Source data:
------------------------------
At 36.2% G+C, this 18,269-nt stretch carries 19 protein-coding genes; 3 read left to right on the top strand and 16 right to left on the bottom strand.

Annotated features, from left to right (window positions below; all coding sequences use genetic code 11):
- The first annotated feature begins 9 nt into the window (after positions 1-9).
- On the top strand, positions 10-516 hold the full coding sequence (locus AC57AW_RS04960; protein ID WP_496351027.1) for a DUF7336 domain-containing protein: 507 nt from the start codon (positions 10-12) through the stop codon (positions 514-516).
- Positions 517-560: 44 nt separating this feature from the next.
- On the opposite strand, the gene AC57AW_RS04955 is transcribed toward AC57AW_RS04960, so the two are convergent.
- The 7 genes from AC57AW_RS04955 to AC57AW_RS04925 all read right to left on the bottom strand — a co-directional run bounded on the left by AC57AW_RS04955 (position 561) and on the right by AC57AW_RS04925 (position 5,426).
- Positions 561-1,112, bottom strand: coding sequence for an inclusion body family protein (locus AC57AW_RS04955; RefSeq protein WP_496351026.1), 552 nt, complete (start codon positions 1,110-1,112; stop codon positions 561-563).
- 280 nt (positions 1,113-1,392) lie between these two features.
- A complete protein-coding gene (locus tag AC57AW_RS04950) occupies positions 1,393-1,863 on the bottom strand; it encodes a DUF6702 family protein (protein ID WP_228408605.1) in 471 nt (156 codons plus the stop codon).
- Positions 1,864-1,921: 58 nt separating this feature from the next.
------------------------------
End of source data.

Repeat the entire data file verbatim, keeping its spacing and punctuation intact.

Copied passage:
At 36.2% G+C, this 18,269-nt stretch carries 19 protein-coding genes; 3 read left to right on the top strand and 16 right to left on the bottom strand.

Annotated features, from left to right (window positions below; all coding sequences use genetic code 11):
- The first annotated feature begins 9 nt into the window (after positions 1-9).
- On the top strand, positions 10-516 hold the full coding sequence (locus AC57AW_RS04960; protein ID WP_496351027.1) for a DUF7336 domain-containing protein: 507 nt from the start codon (positions 10-12) through the stop codon (positions 514-516).
- Positions 517-560: 44 nt separating this feature from the next.
- On the opposite strand, the gene AC57AW_RS04955 is transcribed toward AC57AW_RS04960, so the two are convergent.
- The 7 genes from AC57AW_RS04955 to AC57AW_RS04925 all read right to left on the bottom strand — a co-directional run bounded on the left by AC57AW_RS04955 (position 561) and on the right by AC57AW_RS04925 (position 5,426).
- Positions 561-1,112, bottom strand: coding sequence for an inclusion body family protein (locus AC57AW_RS04955; RefSeq protein WP_496351026.1), 552 nt, complete (start codon positions 1,110-1,112; stop codon positions 561-563).
- 280 nt (positions 1,113-1,392) lie between these two features.
- A complete protein-coding gene (locus tag AC57AW_RS04950) occupies positions 1,393-1,863 on the bottom strand; it encodes a DUF6702 family protein (protein ID WP_228408605.1) in 471 nt (156 codons plus the stop codon).
- Positions 1,864-1,921: 58 nt separating this feature from the next.